• Or even slightly bigger by increasing the line-height.
    E.g. if the width of the text-nodes doesn’t match, there are a lot of geometric cases introduced by different linebreaks where the static text-node becomes smaller than the EmberJs-one.

See: LCP examples

I actually used the noscript-rendering of the posts inside a topic page. The CSS-classes do slightly match the real ones - so the look is equal.

See: Changes to app/views/layouts/application.html.erb

Edit: My fault, this is actually the crawler view: app/views/topics/show.html.erb


In the POC there are two features combined - shall we split them into two experimental feature flags?

  • JavaScript with defer-tag (feature flag in settings dashbord)
    (hidden feature flag as a container rebuild or theme cache flush is needed for this)Fix: hot-switching with cache
  • Showing static content in topic view (feature flag in settings dashbord)

Here we go: feature flags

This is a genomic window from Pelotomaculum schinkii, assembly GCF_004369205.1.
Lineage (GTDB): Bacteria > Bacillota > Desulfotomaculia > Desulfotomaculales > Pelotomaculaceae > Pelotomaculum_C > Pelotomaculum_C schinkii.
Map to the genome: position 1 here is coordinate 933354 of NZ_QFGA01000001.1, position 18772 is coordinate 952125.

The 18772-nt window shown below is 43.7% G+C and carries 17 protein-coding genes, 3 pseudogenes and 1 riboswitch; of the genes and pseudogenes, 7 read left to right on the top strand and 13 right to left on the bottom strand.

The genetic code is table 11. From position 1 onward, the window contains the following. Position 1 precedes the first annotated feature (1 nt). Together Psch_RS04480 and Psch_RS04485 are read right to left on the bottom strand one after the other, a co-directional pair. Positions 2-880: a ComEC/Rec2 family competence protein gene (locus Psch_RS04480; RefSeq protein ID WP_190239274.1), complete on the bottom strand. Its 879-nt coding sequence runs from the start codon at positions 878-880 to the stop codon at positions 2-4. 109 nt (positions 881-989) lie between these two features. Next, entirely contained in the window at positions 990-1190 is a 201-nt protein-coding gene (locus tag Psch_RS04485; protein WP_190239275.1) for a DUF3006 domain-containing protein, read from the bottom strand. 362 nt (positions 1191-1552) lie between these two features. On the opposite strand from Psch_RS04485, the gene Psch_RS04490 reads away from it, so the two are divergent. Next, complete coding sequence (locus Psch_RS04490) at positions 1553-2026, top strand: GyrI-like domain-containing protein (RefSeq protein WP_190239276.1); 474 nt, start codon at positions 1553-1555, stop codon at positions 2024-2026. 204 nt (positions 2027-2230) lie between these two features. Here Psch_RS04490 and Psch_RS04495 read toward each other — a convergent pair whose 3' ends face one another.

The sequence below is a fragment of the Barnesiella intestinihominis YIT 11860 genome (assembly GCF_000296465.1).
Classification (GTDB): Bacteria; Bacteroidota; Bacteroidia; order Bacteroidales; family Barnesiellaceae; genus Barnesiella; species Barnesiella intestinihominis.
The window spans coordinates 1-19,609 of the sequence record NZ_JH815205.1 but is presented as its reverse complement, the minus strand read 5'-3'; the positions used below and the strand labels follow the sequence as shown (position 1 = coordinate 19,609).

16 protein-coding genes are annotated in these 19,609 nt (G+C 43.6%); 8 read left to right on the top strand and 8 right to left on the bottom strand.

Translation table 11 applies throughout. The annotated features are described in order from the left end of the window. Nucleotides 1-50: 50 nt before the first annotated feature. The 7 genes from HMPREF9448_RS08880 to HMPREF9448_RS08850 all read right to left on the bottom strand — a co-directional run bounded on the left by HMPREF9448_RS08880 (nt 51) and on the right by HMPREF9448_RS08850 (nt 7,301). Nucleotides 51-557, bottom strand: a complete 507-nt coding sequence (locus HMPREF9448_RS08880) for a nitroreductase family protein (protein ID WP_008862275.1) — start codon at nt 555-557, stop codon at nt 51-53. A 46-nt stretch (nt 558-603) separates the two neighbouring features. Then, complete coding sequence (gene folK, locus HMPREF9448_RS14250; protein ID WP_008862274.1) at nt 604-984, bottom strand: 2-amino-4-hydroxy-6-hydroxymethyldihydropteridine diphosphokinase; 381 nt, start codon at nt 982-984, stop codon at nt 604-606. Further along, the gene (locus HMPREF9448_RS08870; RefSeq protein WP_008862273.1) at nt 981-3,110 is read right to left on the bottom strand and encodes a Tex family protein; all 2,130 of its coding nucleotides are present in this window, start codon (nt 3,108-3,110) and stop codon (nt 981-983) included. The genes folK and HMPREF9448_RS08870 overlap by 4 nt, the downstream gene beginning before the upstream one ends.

Of course the full impact on LCP is only accomplished by using both: FCP: static content

There might be Discourse instances where plugins or theme components fail on the JS defering. By splitting these feature, they can have a small gain on the static content without defering JS: FCP: static content without JS defer


First impression from Google Search Console with the POC applied since 2022-01-30:


Desktop took some time for results to come in:
Note: the old green baseline represents non-Discourse webpages on the same domain.


Note: the old green baseline represents non-Discourse webpages on the same domain.

Let’s wait another 7-14 days to hopefully see more improvements for mobile pages as the values are averaged over the last 28 days - only 12 days counting with the POC applied right now.


LCP summary on Proof of Concept

The POC is applied since 2022-01-30 and it took +4 weeks to affect all pages in Google Search Console “Core Web Vitals” report - based on CrUX data.

All topic pages are in the LCP green zone (measured by CrUX):

  • Desktop: LCP 1.7 sec
  • Mobile: LCP 2.0 sec

LCP data: Google Search Console/CrUX

Impression from Google Search Console with the POC applied since 2022-01-30:


Note: the old green baseline represents non-Discourse webpages on the same domain.

Good URLs



Note: the old green baseline represents non-Discourse webpages on the same domain.

Good URLs


LCP issue: longer than 2.5s (mobile)